ERICA WERNER Associated Press Writer LOS ANGELES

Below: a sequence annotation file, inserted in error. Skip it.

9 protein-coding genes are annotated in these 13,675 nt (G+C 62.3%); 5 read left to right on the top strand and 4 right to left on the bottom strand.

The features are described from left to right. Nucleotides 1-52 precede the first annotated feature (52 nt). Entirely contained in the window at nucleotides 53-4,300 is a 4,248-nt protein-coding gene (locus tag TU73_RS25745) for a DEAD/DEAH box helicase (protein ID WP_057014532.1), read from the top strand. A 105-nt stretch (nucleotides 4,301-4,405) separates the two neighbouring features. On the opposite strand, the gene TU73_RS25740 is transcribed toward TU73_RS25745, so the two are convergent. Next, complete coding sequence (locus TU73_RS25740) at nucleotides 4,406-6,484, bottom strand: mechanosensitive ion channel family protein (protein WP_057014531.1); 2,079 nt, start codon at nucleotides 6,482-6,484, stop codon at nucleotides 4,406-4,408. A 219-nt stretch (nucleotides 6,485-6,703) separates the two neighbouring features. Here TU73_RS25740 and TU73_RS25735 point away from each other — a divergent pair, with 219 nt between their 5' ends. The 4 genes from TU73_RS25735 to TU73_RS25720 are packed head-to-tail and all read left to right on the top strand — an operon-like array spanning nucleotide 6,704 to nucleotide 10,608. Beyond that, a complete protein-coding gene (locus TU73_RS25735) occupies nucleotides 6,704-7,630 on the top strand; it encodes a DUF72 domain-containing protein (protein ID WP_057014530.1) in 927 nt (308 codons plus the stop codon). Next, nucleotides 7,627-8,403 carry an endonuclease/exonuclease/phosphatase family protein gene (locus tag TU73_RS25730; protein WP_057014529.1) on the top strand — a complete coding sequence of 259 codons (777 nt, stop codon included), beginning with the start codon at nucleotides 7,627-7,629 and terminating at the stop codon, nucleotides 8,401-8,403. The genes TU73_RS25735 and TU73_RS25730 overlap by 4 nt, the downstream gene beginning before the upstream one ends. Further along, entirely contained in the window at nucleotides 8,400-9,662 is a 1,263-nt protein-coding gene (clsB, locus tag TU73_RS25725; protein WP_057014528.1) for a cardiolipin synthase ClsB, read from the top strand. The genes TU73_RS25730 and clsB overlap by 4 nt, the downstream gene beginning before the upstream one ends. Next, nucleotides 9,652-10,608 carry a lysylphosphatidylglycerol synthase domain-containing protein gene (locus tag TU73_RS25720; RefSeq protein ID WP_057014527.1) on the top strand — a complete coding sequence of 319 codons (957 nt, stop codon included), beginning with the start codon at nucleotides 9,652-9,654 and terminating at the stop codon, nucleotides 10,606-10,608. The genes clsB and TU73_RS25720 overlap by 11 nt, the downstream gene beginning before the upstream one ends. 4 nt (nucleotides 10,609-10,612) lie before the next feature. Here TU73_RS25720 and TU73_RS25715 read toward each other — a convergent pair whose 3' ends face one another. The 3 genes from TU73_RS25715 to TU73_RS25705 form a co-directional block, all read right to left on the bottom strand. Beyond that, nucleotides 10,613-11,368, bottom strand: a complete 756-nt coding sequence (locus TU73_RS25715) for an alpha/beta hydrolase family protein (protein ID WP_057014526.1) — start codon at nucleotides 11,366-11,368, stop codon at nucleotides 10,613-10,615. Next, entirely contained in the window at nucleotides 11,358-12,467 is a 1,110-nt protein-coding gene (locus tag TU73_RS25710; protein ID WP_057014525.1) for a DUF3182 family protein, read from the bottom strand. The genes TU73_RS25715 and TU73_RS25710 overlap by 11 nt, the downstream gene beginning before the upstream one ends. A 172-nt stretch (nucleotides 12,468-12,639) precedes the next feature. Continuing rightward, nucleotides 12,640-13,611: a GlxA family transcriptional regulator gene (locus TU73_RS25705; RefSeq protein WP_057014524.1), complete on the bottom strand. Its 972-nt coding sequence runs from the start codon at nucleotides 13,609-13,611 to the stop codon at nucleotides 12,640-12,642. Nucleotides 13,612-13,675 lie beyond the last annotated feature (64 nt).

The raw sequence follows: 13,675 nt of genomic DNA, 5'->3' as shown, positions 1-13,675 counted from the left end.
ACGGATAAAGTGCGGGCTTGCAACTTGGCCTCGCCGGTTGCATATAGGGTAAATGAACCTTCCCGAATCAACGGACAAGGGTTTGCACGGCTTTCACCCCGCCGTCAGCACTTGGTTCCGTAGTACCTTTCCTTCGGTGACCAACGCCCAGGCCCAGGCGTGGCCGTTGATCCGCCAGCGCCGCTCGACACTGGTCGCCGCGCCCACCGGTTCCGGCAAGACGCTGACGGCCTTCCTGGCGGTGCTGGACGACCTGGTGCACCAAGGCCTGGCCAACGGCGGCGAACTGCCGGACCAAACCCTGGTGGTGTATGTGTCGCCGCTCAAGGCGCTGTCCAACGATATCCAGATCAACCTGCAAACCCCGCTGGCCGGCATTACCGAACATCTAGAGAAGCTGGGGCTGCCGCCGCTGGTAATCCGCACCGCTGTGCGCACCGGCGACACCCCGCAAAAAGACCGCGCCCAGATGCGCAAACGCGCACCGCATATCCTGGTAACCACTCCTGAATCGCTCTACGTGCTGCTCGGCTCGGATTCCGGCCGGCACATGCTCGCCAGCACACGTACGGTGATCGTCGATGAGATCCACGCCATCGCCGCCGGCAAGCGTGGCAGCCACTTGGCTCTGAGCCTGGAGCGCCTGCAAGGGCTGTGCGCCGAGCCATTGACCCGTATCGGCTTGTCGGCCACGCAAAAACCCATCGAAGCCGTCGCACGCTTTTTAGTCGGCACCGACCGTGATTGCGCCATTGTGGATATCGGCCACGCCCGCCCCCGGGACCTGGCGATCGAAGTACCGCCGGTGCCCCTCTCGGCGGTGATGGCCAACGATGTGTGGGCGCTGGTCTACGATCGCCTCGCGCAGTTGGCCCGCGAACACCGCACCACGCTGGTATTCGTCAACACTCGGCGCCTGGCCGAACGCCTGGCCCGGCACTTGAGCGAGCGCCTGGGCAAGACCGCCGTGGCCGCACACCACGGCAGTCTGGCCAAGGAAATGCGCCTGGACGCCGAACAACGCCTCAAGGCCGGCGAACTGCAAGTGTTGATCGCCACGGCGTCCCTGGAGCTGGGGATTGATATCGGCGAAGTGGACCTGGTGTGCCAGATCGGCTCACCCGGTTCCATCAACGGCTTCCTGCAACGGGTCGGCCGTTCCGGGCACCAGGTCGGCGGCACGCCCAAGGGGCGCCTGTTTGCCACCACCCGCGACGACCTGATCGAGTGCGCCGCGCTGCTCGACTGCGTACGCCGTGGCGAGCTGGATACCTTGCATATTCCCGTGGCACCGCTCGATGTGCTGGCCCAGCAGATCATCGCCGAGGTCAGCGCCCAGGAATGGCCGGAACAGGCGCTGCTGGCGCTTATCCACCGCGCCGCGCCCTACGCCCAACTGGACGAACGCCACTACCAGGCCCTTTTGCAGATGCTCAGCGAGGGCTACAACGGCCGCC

The lawmaker who may cause the most headaches for the Bush administration when Democrats take control of Congress is a grocer’s son from Watts who’s hardly a household name off Capitol Hill. Rep. Henry Waxman has spent the last six years investigating the White House and its corporate allies, focusing on everything from military contracts to Medicare prices from his perch on the Government Reform Committee. In January, Waxman becomes committee chairman and the lead congressional hound of an administration many Democrats feel has blundered badly as it expanded the power of the executive branch. Waxman’s biggest challenge as he mulls what to probe? “The most difficult thing will be to pick and choose,” he said. The choices he makes could help define Bush’s legacy. “There is just no question that life is going to be different for the administration,” said Rep. Tom Davis, Rva., the current committee chairman. “Henry is going to be tough. ... And he’s been waiting a long time to be able to do this.” Waxman, 67, is in his 16th term representing a Los Angeles district that has migrated west over the years to take in some of the country’s most exclusive real estate: Bel Air, Malibu, Beverly Hills. It is worlds away from the apartment he grew up in over his father’s grocery store, in a predominantly black neighborhood where, he said, “There was one other Jewish kid my sister.” The glitz of his district hasn’t rubbed off. He remarks wryly that he’s lucky Malibu’s celebrity beachaccess disputes are not a federal issue. And he’s never been to the Oscars. At first he wasn’t invited, and now, “I have this reputation of never having gone.” Why ruin it? Balding and quiet-spoken, with glasses, a snub-nose and a mustache, the 5-foot-5-inch Waxman isn’t an inyour- face bruiser. But he doesn’t Shrink from a fight, either. At age 28 he challenged and beat a Democratic incumbent to win a seat in the state Assembly. Once in Congress, he muscled aside a more senior lawmaker to become chairman of an Energy and Commerce subcommittee, using the post to summon the heads of big tobacco to the famous 1994 hearing, depicted in the movie “The Insider,” where they testified that nicotine wasn’t addictive. He refers to their testimony as “one of the biggest miscalculations of corporate America.” Waxman also strengthened the Clean Air Act, expanded Medicaid coverage for poor children and wrote a landmark AIDS care bill. Then Democrats lost control of Congress in 1994. The minority party in the House has few rights, and Democrats have complained that GOP leaders shut them out from writing legislation. So, Waxman said, “I recreated myself as an investigator.” When he became top Democrat of the Government Reform Committee in 1997, Waxman realized that he didn’t have to settle for playing defense like most in the House minority. He took advantage of the committee’s large staff to hire talented investigators to pursue projects large and small. He probed Medicare drug costs, steroids in baseball, and why the Taekwondo Union was allowing 12- and 13-year-olds to kick opponents in the head. He also investigated abuse of Iraqi prisoners at Abu Ghraib and government contracts given to Halliburton, Vice President Dick Cheney’s former company. After agitating by Waxman, the State Department revised a report claiming terrorism had decreased in 2003, to reflect that it had actually increased. Waxman found overbilling on Katrina contracts and overbilling by Halliburton in Iraq. He found that seniors wouldn’t really save on premiums by switching to the government’s Medicare drug plan. With Davis, he issued a report documenting extensive contacts between the White House and convicted lobbyist Jack Abramoff. The Taekwondo Union agreed to prohibit head kicks by anyone under 14.